Indeed, Media Matters abortion rights and reproductive health researcher Julie Tulbert warned at the end of December that we can expect a right-wing PR campaign on behalf of CPCs to “ramp up” in 2018.

“As the Supreme Court debates and decides NIFLA v. Becerra in 2018, the media should call out CPCs when they use deceptive tactics, and resist promoting the inevitable right-wing spin that free speech of such organizations is being unduly impeded,” Tulbert wrote.

Constitutional law scholar Robert A. Sedler explained in an op-ed just this week why, “[i]n my opinion, the California law does not violate the First Amendment. It doesn’t compel the clinics to say or not say anything, only to post truthful information provided by the state.”

“The Constitution enables the state to require that pregnant women seeking medical advice and assistance with their pregnancy have complete and accurate information so that they can make a fully informed choice,” wrote Sedler. “That is what this case is all about.”

Maine Family Planning will be watching and we’ll keep you updated as arguments are scheduled.

What Does Net Neutrality Have to do with Reproductive Rights?

Congress can save Net Neutrality

Via BattleForTheNet.com

You may have heard that earlier this month, the Federal Communications Commission (FCC)—helmed by Trump appointee Ajit Pai—voted to gut the open internet principle known as Net Neutrality. This move is direct threat to women’s health, reproductive justice, and all movements that use the Internet to educate, organize, and fight back. But there’s still a chance to save the Internet as we know it.

Enacted in 2015, Net Neutrality prohibits internet service providers (ISPs) like AT&T, Comcast, and Verizon from speeding up, slowing down, or blocking any content, applications, or websites you want to use.

As such, “It preserves our right to communicate freely online,” says the advocacy group Free Press. “Net Neutrality means an internet that enables and protects free speech. It means that ISPs should provide us with open networks—and shouldn’t block or discriminate against any applications or content that ride over those networks. Just as your phone company shouldn’t decide who you call and what you say on that call, your ISP shouldn’t interfere with the content you view or post online.”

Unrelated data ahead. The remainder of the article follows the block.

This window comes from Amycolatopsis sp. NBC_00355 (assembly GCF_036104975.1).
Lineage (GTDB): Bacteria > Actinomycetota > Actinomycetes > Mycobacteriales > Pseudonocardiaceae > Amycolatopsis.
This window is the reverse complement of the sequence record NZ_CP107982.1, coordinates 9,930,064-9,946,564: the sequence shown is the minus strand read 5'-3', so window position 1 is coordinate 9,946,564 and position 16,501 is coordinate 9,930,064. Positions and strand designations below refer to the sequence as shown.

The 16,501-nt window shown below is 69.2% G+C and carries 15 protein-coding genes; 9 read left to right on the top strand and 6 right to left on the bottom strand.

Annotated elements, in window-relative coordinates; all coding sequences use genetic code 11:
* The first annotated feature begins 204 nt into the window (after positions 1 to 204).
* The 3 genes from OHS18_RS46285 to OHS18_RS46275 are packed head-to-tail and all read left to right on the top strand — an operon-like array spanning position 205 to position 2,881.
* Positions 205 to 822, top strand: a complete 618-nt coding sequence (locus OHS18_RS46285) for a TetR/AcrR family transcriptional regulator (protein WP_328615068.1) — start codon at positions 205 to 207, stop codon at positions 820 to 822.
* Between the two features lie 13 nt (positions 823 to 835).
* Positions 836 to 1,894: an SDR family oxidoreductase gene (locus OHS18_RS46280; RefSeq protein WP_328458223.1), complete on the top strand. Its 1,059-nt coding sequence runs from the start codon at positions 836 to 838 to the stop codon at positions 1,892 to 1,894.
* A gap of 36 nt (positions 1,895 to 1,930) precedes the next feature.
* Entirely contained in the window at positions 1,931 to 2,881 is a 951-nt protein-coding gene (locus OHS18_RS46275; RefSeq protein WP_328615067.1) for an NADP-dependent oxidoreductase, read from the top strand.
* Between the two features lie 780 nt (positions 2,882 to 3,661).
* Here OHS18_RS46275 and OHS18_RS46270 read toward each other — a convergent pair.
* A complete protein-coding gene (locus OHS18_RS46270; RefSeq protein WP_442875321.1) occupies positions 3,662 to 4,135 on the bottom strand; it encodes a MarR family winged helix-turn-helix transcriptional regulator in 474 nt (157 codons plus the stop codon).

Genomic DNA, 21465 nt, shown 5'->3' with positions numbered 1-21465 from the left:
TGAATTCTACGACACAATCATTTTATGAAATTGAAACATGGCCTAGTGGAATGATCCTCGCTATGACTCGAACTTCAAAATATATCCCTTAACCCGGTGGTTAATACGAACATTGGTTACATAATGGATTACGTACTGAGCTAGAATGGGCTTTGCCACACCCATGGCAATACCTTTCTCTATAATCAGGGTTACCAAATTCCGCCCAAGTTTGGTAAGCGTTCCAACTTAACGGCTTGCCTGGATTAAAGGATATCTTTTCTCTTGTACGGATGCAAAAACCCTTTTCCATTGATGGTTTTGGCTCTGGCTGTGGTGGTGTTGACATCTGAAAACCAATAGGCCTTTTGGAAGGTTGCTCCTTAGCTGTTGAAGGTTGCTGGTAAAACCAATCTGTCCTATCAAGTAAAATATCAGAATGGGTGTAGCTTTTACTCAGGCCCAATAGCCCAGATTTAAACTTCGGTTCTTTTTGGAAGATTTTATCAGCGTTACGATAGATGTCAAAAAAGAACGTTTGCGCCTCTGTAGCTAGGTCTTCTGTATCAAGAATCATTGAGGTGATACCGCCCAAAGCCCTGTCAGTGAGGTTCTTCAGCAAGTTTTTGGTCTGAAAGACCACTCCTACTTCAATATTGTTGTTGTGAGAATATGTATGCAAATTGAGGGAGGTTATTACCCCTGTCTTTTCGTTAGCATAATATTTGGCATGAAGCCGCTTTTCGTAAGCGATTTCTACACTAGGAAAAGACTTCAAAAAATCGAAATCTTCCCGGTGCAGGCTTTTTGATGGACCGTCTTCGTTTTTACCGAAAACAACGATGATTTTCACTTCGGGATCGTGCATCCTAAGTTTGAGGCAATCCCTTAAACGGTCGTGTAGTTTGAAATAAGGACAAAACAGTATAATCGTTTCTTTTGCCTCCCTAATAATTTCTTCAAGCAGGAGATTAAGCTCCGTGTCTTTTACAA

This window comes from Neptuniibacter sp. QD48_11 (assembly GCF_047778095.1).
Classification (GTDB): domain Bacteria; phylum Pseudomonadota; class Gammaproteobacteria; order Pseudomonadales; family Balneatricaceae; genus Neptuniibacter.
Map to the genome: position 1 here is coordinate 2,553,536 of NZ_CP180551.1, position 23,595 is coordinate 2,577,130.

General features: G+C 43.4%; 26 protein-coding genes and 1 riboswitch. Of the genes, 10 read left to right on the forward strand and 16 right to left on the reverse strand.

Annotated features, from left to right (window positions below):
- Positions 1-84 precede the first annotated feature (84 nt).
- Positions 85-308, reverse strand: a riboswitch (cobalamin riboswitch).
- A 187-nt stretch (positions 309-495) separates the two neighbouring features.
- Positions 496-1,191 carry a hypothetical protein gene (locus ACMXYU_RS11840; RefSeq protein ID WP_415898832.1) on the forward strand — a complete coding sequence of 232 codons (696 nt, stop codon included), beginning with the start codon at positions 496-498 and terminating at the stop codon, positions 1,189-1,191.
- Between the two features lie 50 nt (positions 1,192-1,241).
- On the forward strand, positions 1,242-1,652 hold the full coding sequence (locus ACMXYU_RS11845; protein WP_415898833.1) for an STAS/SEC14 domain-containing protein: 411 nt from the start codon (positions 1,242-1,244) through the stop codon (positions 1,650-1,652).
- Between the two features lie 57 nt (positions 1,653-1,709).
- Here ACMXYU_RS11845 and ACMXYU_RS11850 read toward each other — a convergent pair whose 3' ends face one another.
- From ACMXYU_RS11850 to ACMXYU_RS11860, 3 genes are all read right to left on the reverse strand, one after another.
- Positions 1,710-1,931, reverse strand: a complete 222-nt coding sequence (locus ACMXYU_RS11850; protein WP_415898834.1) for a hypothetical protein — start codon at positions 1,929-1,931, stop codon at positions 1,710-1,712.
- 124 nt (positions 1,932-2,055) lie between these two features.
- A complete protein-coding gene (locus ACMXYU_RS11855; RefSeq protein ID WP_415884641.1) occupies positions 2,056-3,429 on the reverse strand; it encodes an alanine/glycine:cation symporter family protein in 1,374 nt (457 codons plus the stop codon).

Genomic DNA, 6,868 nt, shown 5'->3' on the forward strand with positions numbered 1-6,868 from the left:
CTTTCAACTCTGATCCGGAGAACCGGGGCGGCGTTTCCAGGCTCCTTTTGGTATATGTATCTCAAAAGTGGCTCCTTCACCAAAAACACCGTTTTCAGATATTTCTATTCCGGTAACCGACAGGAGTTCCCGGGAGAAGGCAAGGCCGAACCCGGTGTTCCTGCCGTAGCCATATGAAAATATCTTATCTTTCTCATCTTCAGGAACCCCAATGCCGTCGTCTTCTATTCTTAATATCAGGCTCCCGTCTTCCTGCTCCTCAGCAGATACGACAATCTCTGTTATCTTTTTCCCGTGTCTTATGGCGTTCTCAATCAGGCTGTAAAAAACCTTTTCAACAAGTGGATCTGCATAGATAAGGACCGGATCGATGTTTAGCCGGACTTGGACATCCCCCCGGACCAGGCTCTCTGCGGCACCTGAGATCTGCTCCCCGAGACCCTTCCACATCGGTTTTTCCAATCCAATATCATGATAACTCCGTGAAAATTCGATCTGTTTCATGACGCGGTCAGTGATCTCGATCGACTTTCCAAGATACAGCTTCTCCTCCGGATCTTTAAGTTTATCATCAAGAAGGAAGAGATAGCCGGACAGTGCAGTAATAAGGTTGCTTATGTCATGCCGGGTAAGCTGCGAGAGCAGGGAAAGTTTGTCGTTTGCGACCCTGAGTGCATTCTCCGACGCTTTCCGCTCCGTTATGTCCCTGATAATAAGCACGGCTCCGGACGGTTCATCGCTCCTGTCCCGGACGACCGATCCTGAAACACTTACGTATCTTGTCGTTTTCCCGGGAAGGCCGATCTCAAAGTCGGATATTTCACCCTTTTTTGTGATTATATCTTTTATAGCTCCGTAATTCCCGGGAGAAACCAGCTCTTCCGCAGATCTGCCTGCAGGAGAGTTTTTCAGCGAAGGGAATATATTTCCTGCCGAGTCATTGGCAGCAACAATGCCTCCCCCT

Experts have pointed out how dismantling Net Neutrality could impact everyone from those involved in the #MeToo movement, to communities of color, to small business owners, to low-income people.

“Particularly damning is what today’s repeal will mean for marginalized groups, like communities of color, that rely on platforms like the internet to communicate, because traditional outlets do not consider their issues or concerns, worthy of any coverage,” wrote FCC commissioner Mignon Clyburn in her dissenting opinion to the December 14 vote.

And doing away with Net Neutrality could really hurt women, the reproductive justice movement, and anyone who needs the kind of reproductive health care services we provide here at Maine Family Planning.

“Without a free and open internet, anti-choice extremists could pay to block access to accurate information about reproductive health,” NARAL Pro-Choice America recently warned. “Imagine a world where a woman searches the internet but can find no information on how to access an abortion.”

Once upon a time, that might have sounded far-fetched. But given the Trump administration’s transparent war on women, it’s a future sadly worth considering…and girding against.

What’s more, the end of Net Neutrality could spell trouble for Maine Family Planning’s groundbreaking telemedicine services, which include abortion care. Loosening the reins on mega-telecom companies and allowing them to engage in something called “paid prioritization”—establishing “fast lanes” for sites that pay, and slow lanes for everyone else—would be bad news for rural patients who access health care services at home.